Last week, the state of cellphone tracking became slightly more confusing. The U.S. Department of Justice announced that, except in emergency situations, federal agents would now seek warrants before using "Stingrays." Stingrays are devices that mimic cellphone towers and can pinpoint a phone’s physical location or record which number they’re calling.

For people who follow the issue closely, like the ACLU, the news was welcome if limited. But for many, it made the situation around cellphone surveillance even trickier than it was before. How many different ways can the government surveil cellphones? What can each method do? Here’s a primer.

If law enforcement wants to surveil your cellphone, they have two ways to do it. They can do it through a phone company; or they can do it directly, using a device like a Stingray.

Let’s talk about the first way. If the government goes through the phone company, they probably do it by seeking cell-site location information, or CSLI. CSLI is created whenever a cellphone talks to a cell tower: It’s a record of towers that a cellphone pinged, what direction the cellphone’s ping came from, and what time the ping came.

Police seek three different kinds of CSLI. The first is historical CSLI, when detectives ask for days, weeks, or months of this kind of location data from the past. This is an extremely common process: From January to June 2015, Verizon received more than 21,000 requests of this type. Right now, this kind of process doesn’t require a warrant in most jurisdictions. (The courts don’t completely agree on the law around this technology, though, so the Supreme Court could wind up weighing in on the issue soon.)

The second kind of CSLI is "prospective" or “real-time.” Law-enforcement agents might ask a mobile provider for a phone’s current location or its upcoming week of pings. They might also demand that the provider send a ping to the phone right now, generating its own record of CSLI. This type of search usually does require a warrant.

The third type of CSLI is called a "tower dump," and it works more like a dragnet. Authorities will ask a provider for all the CSLI from a tower or towers from a certain period, then comb through that looking for a common number. (They’d be investigating a question like: Which cellphone numbers were near this bank an hour before or after it was robbed?) Hanni Fakhoury, a senior staff attorney at the Electronic Frontier Foundation, told me there was very little case law on this kind of search, but that, in the one relevant court ruling he knew of, a warrant was not required.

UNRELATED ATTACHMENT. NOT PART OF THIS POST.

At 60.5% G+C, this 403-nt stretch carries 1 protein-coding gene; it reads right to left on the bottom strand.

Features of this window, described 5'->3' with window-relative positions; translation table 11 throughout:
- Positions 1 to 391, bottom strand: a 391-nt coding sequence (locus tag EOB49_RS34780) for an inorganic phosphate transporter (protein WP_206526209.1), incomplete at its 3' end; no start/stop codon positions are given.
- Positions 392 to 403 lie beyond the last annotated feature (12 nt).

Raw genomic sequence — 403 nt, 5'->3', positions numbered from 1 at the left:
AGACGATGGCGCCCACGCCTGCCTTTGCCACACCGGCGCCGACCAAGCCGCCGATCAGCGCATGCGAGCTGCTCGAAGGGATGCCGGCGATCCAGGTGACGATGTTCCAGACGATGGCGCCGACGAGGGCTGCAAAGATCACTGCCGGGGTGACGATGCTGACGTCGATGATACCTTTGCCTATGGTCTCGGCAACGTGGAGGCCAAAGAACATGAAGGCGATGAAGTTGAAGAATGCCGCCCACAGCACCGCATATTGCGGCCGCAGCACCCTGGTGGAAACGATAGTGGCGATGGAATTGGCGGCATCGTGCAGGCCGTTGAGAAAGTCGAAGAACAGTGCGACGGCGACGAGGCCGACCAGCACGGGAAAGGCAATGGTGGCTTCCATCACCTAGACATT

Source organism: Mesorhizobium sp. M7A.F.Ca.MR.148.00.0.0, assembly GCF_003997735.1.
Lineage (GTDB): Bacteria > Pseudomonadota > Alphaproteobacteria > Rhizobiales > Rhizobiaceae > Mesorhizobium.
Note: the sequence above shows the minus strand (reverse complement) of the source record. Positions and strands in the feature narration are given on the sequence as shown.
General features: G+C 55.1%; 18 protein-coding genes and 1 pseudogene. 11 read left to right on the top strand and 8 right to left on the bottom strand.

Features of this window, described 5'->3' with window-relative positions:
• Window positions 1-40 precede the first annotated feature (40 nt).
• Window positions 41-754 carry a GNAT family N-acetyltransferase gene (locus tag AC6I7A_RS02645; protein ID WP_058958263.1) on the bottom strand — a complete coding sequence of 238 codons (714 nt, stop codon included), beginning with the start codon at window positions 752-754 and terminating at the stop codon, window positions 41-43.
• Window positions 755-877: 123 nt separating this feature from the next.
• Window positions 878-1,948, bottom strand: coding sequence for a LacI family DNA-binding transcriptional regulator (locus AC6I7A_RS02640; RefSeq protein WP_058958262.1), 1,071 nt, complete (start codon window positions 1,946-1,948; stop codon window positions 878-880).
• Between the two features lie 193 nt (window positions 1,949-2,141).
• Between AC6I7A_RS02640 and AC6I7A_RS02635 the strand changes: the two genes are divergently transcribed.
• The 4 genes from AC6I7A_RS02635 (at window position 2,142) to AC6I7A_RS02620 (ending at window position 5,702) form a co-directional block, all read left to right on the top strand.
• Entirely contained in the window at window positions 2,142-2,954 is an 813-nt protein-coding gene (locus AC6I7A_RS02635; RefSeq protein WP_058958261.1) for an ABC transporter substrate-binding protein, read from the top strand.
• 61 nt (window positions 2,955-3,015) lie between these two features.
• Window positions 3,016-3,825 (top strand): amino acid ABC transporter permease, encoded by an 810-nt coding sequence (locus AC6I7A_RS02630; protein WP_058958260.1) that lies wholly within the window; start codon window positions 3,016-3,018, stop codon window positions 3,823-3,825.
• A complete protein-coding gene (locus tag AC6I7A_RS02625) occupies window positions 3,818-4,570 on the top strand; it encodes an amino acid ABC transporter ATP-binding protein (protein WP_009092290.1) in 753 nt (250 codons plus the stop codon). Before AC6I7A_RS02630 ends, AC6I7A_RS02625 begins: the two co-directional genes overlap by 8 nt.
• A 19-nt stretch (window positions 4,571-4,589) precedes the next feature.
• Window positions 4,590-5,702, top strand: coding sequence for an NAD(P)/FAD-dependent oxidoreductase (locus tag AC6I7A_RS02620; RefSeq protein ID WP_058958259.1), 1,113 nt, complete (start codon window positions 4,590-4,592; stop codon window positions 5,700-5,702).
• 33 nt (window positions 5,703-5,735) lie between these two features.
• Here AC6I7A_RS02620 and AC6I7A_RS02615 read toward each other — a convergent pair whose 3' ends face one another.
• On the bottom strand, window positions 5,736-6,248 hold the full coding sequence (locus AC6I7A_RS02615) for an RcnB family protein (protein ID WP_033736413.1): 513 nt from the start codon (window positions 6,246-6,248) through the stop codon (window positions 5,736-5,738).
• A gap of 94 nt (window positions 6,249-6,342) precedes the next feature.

With the second general method—surveilling a phone on their own—law enforcement appears to have fewer options. Officers might turn to a "Stingray"-like device: a physical antenna that pretends to be a cellphone tower and which can intercept a phone’s signals. Just by being nearby, Stingrays can pinpoint a phone’s physical location and even record the numbers it’s calling. Stingrays can’t access the content of a communication.

Last week, the U.S. Department of Justice announced new limits on the federal government’s use of Stingrays. Chief among these is that, except in "rare" emergency circumstances, the feds will now seek a warrant before turning on a Stingray.

These new rules, however, don’t apply to state or local law enforcement. That’s a big deal. The American Civil Liberties Union believes that agencies in at least 21 states have access to Stingrays, including city police departments in California, Texas, Florida, New York, and Illinois. And last month, USA Today revealed that municipal use of Stingrays in cities like Baltimore was much more common than previously believed. (Earlier this year, a city official had revealed that the department used its Stingray more than one and a half times per day since 2007.)

Stingrays are expensive, costing between $100,000 and $400,000. There’s an affordable solution, though: In August, The Wall Street Journal reported that local departments were instead buying a kind of mini-Stingray, called "Jugulars" or “Wolfhounds.” These smaller, handheld devices only go for around $6,500. They don’t work exactly like the Stingrays do—instead of actively spamming an area with a stronger signal, mimicking a cellphone tower, they listen in on signals the cellphone is already sending—but they have many of the same capabilities.

When used at the state or local level, neither Stingrays nor Wolfhounds require a warrant.

Part of the problem of laying out all the government’s options for surveillance is that the government keeps its tools close to the chest. For many years, local departments declined to release information about Stingrays—sometimes even withdrawing evidence from a trial—because of non-disclosure agreements they had signed with the FBI and the Harris Corporation, the technology’s manufacturer.

"Now, USA Today can run a big story on Stingrays and people can say, ‘oh yeah, we’ve been talking about this for two years,’ but [law enforcement has] actually been using it for ten," said Fakhoury.

There are a few other ways that law enforcement could learn a phone’s location, he said, though they’re considered more unusual. With a provider’s help (and a warrant), officers could remotely activate a phone’s GPS. They could even send malware to a device and get it to do "all sorts of crazy stuff," he said.

And the last surveillance method would circumvent both the mobile device and the mobile provider: Authorities could demand a certain user’s recent IP address from a website or social-media platform like Facebook or Google. Since wifi IP addresses can contain a user’s location or even street address, that would reveal someone’s location. The legal mechanism there, thankfully, is somewhat better established, and if the government came knocking on a tech company’s proverbial portal, they would probably do it with a warrant or a subpoena.